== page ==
// Burberry announces 500 job cuts amid the second phase of its previously-announced turnaround strategy
// It also plans to make job cuts outside Britain after lockdowns led to plunging sales
// Burberry did not provide an exact number of how many jobs will be impacted
Burberry has revealed plans to make 500 job cuts through efforts to streamline UK office operations as well as changes across stores outside Britain after lockdown sent sales tumbling.
The luxury fashion retailer said around 150 office jobs are expected to go in the UK, where it is headquartered, and a further 350 overseas as it looks to slash annual costs by a further £55 million.
This comes on top of the previously announced £140 million cost savings, such as the decision to cancel dividends at the end of the last financial year and renegotiating rents, restricting recruitment, travel and other discretionary spend.
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The cuts will affect around five per cent of its overall 10,000 employees worldwide, including four per cent of its 3500 staff in the UK. Consultation with affected staff has commenced.
Burberry said it would also look to axe some office space as home working has proved successful amid lockdowns worldwide.
The group did not say how many offices would go or where, but confirmed it would keep its Horseferry Road head office in London and its Leeds site.
It also stressed UK retail and manufacturing jobs would not be affected by the latest cost-cutting plans.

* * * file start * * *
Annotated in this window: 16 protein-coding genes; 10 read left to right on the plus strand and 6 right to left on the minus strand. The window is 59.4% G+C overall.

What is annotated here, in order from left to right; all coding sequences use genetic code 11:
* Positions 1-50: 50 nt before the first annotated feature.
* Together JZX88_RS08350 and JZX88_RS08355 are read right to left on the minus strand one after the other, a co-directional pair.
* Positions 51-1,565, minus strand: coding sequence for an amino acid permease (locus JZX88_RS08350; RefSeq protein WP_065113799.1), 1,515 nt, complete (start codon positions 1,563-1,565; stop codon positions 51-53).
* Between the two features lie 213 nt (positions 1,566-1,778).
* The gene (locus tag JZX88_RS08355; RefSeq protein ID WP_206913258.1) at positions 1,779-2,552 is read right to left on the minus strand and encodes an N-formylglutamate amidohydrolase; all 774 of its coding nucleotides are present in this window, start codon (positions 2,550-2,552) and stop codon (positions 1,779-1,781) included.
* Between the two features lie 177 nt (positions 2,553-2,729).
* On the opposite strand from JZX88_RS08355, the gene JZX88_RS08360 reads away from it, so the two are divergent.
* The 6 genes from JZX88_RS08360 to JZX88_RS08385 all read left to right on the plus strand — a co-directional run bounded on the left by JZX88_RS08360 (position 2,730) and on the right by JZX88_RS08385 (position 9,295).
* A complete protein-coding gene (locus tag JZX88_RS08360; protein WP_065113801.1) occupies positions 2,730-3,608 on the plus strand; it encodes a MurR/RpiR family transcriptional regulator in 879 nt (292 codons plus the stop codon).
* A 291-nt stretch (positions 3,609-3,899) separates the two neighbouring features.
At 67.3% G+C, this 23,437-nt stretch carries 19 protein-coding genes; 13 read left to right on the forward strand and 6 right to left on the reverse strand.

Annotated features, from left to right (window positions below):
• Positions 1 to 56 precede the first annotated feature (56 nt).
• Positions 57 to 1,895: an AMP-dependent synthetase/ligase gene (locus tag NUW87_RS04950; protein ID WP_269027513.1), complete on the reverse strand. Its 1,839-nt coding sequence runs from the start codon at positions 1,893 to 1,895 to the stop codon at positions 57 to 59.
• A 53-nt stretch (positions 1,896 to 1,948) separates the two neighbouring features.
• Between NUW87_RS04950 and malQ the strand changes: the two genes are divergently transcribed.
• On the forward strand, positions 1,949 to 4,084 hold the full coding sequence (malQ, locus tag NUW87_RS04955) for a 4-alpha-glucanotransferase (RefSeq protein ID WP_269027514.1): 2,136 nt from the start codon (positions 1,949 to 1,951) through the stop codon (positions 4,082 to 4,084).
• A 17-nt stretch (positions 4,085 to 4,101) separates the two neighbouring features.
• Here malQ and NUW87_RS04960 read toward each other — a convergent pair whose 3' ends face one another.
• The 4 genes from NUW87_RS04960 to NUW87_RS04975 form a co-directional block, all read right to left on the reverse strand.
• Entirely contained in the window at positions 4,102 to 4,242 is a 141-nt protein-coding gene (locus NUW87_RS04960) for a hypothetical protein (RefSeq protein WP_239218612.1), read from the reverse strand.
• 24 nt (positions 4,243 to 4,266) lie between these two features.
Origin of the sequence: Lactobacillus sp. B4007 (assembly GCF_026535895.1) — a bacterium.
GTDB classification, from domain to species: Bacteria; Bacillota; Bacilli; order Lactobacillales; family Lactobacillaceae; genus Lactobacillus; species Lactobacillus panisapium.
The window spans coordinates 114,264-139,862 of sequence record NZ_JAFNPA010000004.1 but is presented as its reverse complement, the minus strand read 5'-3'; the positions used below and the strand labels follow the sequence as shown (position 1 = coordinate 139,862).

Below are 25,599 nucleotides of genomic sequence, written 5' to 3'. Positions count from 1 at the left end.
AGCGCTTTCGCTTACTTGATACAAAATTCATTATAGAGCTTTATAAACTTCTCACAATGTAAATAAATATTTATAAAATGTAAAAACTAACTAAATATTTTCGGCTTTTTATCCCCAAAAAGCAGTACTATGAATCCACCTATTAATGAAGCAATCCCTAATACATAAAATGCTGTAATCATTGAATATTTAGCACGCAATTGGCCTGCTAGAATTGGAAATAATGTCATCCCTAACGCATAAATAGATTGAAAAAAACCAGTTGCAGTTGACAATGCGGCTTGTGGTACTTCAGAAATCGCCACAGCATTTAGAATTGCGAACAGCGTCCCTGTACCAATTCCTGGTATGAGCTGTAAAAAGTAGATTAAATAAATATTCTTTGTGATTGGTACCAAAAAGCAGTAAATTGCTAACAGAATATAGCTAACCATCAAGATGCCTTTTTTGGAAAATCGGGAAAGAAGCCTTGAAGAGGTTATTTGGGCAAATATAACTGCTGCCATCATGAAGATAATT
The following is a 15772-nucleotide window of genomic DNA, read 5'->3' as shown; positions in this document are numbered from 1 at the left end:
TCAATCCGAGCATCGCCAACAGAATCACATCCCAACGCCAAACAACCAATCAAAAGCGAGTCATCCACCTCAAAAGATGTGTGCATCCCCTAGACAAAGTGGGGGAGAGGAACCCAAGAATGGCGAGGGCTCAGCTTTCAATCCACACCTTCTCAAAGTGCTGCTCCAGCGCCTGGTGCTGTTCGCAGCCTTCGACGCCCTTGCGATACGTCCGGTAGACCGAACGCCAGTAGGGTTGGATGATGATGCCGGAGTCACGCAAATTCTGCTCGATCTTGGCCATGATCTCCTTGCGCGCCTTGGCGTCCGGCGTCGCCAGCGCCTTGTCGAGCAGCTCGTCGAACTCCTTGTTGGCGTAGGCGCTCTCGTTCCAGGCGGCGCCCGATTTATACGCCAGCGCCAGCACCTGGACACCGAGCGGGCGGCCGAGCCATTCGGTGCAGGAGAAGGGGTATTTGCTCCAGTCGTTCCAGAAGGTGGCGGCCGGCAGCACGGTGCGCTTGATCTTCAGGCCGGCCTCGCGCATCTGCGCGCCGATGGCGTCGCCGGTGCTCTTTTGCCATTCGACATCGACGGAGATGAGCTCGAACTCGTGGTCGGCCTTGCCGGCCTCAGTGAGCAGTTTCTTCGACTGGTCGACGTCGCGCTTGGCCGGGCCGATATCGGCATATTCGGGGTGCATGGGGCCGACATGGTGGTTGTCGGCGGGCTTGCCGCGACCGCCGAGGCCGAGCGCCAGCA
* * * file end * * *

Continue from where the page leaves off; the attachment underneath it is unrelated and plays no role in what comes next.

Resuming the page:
The fashion house revealed comparable retail sales plunged 45 per cent in the three months to June 27 due to coronavirus lockdowns in all its markets leading to the temporary closure of stores.
Global travel restrictions also impacted its sales, since many of its in-store customers are affluent shoppers visiting Burberry’s flagship destinations in high-end areas.
Meanwhile, Burberry said revenues were 49 per cent lower for the first quarter.
The retailer started the quarter with around 60 per cent of stores closed, which reduced to 15 per cent in June.
“Sales were severely impacted by the drop in luxury demand from Covid-19 and we expect it will take time to return to pre-crisis levels with the resumption of overseas travel,” Burberry chief executive Marco Gobbetti said.
He added: “As we enter the second phase of our strategy, we are sharpening our focus on product and making other organisational changes to increase our agility and generate structural savings that we will be able to reinvest into consumer-facing activities to further strengthen our luxury positioning.”
Burberry also warned it expects its second quarter to the end of September to be “materially impacted” by the pandemic, with sales forecast to drop by up to 20 per cent.
This comes after comparable sales declines narrowed to 20 per cent last month.
“In retail, tourist flows are likely to remain negligible, and store operations are continuing to face significant headwinds, with some remaining closed and operating with reduced trading hours,” it said.
Burberry added that trading in the second half would “largely depend on the actions governments pursue to control the spread of the virus as economies restart”, including the potential for a second peak of the pandemic and additional lockdowns.
with PA Wires